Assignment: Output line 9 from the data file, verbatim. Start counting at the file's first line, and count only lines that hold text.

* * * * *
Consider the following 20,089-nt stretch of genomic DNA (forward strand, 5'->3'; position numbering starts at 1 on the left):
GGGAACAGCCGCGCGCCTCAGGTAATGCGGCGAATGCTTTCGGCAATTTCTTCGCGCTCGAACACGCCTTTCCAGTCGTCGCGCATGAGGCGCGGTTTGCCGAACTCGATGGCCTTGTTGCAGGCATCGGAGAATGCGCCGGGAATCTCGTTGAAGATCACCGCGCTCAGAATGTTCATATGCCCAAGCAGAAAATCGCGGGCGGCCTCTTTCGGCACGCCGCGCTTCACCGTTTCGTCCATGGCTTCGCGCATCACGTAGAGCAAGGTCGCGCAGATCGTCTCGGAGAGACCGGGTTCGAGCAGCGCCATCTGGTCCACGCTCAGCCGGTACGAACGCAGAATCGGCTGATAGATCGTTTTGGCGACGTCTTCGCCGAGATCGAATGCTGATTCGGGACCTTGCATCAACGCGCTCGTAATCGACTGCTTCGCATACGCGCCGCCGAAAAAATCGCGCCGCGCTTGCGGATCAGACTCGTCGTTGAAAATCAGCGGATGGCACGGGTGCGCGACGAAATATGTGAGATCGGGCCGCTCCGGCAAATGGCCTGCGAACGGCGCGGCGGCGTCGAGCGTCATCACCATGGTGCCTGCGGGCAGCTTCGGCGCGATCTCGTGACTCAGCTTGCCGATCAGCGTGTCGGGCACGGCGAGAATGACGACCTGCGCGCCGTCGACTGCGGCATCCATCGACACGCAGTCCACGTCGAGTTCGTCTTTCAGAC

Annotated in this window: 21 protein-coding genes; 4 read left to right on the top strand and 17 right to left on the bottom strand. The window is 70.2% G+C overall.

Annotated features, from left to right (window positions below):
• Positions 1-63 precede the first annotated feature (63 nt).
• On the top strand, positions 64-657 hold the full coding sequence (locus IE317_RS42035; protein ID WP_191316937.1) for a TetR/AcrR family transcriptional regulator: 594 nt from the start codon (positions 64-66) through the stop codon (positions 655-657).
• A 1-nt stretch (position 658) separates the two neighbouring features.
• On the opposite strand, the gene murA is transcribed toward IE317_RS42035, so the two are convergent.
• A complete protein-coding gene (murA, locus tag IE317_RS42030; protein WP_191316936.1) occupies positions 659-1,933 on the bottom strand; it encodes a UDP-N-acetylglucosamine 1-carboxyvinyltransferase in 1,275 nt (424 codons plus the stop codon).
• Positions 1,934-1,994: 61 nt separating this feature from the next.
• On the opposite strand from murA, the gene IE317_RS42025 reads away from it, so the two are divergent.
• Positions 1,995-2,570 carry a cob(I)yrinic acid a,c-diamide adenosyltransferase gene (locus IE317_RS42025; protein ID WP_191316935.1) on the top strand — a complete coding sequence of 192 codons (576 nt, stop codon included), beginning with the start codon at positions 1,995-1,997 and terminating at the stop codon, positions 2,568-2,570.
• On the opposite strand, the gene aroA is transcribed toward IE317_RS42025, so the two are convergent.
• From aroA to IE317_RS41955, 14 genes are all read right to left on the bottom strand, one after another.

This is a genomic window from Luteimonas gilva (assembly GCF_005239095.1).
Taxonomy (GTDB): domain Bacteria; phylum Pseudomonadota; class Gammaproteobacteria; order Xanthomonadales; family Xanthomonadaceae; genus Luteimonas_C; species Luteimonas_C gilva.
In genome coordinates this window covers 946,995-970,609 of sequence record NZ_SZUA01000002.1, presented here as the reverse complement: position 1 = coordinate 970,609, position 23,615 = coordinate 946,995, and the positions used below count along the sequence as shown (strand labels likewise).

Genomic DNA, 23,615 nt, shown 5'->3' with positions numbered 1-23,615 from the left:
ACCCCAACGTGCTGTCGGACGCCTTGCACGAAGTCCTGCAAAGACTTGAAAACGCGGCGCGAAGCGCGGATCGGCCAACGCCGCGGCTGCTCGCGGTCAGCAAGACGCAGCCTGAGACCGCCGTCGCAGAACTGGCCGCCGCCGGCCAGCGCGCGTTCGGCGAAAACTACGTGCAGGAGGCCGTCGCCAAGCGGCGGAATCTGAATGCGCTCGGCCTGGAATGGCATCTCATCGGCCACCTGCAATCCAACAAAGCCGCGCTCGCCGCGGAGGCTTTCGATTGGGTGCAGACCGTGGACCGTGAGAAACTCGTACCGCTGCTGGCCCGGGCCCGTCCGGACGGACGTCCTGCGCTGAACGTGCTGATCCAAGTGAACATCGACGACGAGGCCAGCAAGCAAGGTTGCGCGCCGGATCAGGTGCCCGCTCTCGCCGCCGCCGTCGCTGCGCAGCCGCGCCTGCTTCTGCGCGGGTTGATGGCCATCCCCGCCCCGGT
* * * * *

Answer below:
• A complete protein-coding gene (murA, locus tag IE317_RS42030; protein WP_191316936.1) occupies positions 659-1,933 on the bottom strand; it encodes a UDP-N-acetylglucosamine 1-carboxyvinyltransferase in 1,275 nt (424 codons plus the stop codon).